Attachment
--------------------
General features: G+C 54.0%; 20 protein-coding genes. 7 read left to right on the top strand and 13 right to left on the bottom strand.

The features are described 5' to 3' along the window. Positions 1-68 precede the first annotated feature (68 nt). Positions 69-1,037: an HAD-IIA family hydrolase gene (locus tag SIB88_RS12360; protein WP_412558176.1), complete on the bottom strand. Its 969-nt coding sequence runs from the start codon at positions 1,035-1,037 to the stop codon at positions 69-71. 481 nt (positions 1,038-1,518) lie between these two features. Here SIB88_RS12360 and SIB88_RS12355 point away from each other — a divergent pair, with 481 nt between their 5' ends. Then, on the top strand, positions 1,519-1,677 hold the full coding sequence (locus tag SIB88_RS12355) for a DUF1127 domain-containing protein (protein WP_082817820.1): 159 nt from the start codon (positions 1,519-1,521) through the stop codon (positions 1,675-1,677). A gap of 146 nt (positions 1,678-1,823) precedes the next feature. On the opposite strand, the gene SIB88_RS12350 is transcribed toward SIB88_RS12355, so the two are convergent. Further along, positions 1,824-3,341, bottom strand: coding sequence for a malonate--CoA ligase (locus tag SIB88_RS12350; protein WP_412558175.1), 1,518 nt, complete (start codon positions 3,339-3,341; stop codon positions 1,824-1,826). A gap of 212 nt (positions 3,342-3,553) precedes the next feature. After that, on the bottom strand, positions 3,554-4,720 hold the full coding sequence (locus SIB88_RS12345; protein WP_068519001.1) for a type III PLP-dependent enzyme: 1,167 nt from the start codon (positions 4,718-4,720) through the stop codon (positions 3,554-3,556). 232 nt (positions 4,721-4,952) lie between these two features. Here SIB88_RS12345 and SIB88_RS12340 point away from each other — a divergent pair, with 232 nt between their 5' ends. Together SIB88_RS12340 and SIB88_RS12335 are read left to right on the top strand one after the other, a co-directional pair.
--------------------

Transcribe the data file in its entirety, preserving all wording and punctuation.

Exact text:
General features: G+C 54.0%; 20 protein-coding genes. 7 read left to right on the top strand and 13 right to left on the bottom strand.

The features are described 5' to 3' along the window. Positions 1-68 precede the first annotated feature (68 nt). Positions 69-1,037: an HAD-IIA family hydrolase gene (locus tag SIB88_RS12360; protein WP_412558176.1), complete on the bottom strand. Its 969-nt coding sequence runs from the start codon at positions 1,035-1,037 to the stop codon at positions 69-71. 481 nt (positions 1,038-1,518) lie between these two features. Here SIB88_RS12360 and SIB88_RS12355 point away from each other — a divergent pair, with 481 nt between their 5' ends. Then, on the top strand, positions 1,519-1,677 hold the full coding sequence (locus tag SIB88_RS12355) for a DUF1127 domain-containing protein (protein WP_082817820.1): 159 nt from the start codon (positions 1,519-1,521) through the stop codon (positions 1,675-1,677). A gap of 146 nt (positions 1,678-1,823) precedes the next feature. On the opposite strand, the gene SIB88_RS12350 is transcribed toward SIB88_RS12355, so the two are convergent. Further along, positions 1,824-3,341, bottom strand: coding sequence for a malonate--CoA ligase (locus tag SIB88_RS12350; protein WP_412558175.1), 1,518 nt, complete (start codon positions 3,339-3,341; stop codon positions 1,824-1,826). A gap of 212 nt (positions 3,342-3,553) precedes the next feature. After that, on the bottom strand, positions 3,554-4,720 hold the full coding sequence (locus SIB88_RS12345; protein WP_068519001.1) for a type III PLP-dependent enzyme: 1,167 nt from the start codon (positions 4,718-4,720) through the stop codon (positions 3,554-3,556). 232 nt (positions 4,721-4,952) lie between these two features. Here SIB88_RS12345 and SIB88_RS12340 point away from each other — a divergent pair, with 232 nt between their 5' ends. Together SIB88_RS12340 and SIB88_RS12335 are read left to right on the top strand one after the other, a co-directional pair.